Carbon farming has emerged as a way to put carbon back into the soil, using high-quality compost. We don’t need the $60M anaerobic digester; we need more composting, which coincidentally can be done at a fraction of the cost. We can use education and programs to keep food scraps clean and put them in with the green yard waste bins, allowing this valuable resource to be used to make compost.
The TRRP is so expensive it has contributed to rate increases over 17% this year in Goleta and unincorporated Santa Barbara County, with comparable annual increases projected for at least the next 2-3 years, and probably longer. Rates will rise higher once the additional costs of the County’s coastal zone blunder are known. The $110M price tag is expected to rise to approximately $150M, triggering another steep rate increase for South Coast residents. The Tajiguas Landfill is nearly full, and it is time to find a better solution. The alternative begins at home with enhanced source separation, which can achieve better results at less expense than the TRRP.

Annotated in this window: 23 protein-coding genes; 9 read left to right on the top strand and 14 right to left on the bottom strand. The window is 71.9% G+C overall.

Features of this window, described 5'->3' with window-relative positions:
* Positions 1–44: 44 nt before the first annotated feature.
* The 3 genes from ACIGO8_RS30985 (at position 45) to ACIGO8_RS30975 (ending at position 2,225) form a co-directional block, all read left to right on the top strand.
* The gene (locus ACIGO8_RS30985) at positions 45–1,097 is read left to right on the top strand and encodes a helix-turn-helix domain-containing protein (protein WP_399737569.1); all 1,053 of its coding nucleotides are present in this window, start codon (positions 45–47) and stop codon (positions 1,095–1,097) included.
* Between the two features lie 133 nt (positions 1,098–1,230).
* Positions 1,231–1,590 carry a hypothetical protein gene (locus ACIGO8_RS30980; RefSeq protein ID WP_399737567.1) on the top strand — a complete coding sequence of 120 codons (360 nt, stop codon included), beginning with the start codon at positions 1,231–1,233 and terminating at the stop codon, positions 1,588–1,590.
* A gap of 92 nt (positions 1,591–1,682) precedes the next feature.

In late October, a group of five solid waste experts active in the State sent a letter to the Santa Barbara City Council with their collective opinion that the TRRP was not appropriate and urging the participating jurisdictions to consider and develop alternatives.
After this year’s spring rains, a population of Threatened California red-legged frogs was re-discovered at the Tajiguas Landfill. The TRRP introduces night lighting to the site for the first time (frogs are attracted to the light) and the TRRP revisions expand the areas of nighttime vehicle operations, including over the frogs’ dispersal corridors. The TRRP revisions expand the landfill operations onto Baron Ranch and into federally designated Critical Habitat for the red-legged frog. As proposed, the revised TRRP will lead to the unnecessary death of red-legged frogs on the Gaviota Coast.
GCC opposes the TRRP as an unnecessary expansion of the Tajiguas Landfill onto Baron Ranch and extension of its life by another 20 years after the Supervisors pledged to close it by 2015. The myriad environmental impacts and zoning issues simply underscore the conclusion that the Tajiguas Landfill does not belong on the Gaviota Coast. We expect that the Board of Supervisors will hold a hearing on the revised TRRP on November 14.
You can help by telling the Board of Supervisors to reject the revised TRRP. Stay tuned for more information!